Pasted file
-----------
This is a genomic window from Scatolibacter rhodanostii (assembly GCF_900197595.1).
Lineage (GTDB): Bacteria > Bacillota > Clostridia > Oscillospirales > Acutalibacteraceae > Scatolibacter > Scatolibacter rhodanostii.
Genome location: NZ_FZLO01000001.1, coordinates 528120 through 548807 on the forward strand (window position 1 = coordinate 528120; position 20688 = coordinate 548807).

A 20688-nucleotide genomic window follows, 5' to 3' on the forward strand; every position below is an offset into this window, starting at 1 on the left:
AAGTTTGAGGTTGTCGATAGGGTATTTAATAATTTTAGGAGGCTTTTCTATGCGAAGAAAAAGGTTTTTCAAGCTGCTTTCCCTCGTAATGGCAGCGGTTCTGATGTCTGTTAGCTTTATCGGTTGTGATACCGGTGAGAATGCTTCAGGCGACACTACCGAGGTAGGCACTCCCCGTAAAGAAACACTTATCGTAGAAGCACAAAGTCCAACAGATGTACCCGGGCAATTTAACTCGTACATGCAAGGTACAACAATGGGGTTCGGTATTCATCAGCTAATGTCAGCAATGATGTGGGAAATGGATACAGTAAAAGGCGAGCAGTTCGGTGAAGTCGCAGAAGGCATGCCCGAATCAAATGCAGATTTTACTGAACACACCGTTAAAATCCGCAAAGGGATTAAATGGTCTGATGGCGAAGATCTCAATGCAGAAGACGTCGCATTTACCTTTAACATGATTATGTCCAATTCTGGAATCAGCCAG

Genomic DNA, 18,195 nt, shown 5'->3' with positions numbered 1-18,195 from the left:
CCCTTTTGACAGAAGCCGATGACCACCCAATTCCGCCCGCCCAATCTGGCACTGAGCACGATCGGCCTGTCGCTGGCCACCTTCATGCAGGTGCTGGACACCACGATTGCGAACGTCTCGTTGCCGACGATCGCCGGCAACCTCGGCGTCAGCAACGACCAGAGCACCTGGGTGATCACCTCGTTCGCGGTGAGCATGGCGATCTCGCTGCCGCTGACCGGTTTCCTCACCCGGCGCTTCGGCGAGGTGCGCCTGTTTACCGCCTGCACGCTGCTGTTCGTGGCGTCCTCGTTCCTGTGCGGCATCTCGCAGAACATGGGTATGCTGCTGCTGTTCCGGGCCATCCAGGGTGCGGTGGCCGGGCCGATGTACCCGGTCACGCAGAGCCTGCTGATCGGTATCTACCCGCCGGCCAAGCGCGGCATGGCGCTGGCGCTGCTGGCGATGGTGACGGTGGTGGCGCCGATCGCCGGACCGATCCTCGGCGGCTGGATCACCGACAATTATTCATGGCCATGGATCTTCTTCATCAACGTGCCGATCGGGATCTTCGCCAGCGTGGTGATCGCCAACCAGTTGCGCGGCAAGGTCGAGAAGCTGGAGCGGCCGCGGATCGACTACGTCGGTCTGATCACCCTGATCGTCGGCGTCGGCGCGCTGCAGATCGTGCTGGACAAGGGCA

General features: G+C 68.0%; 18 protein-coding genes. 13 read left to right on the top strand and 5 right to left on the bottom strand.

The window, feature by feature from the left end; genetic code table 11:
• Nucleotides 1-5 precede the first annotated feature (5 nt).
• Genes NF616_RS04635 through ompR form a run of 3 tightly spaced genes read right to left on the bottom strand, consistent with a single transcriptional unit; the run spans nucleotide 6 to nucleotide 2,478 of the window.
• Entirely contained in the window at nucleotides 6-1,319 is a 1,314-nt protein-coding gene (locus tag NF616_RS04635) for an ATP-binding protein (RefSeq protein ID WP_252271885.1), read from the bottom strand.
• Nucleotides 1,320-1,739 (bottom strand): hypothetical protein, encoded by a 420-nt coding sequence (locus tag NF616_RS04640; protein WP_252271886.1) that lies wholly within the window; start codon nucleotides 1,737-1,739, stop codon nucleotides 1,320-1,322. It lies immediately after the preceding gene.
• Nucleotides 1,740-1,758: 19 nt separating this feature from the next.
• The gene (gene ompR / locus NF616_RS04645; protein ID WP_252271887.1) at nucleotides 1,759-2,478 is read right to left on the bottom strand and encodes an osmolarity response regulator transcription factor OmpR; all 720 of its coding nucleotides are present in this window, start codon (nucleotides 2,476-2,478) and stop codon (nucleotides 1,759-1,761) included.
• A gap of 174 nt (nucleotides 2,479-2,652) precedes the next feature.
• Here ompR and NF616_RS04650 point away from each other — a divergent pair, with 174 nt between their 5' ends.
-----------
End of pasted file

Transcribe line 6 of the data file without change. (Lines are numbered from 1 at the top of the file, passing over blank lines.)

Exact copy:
Genomic DNA, 18,195 nt, shown 5'->3' with positions numbered 1-18,195 from the left: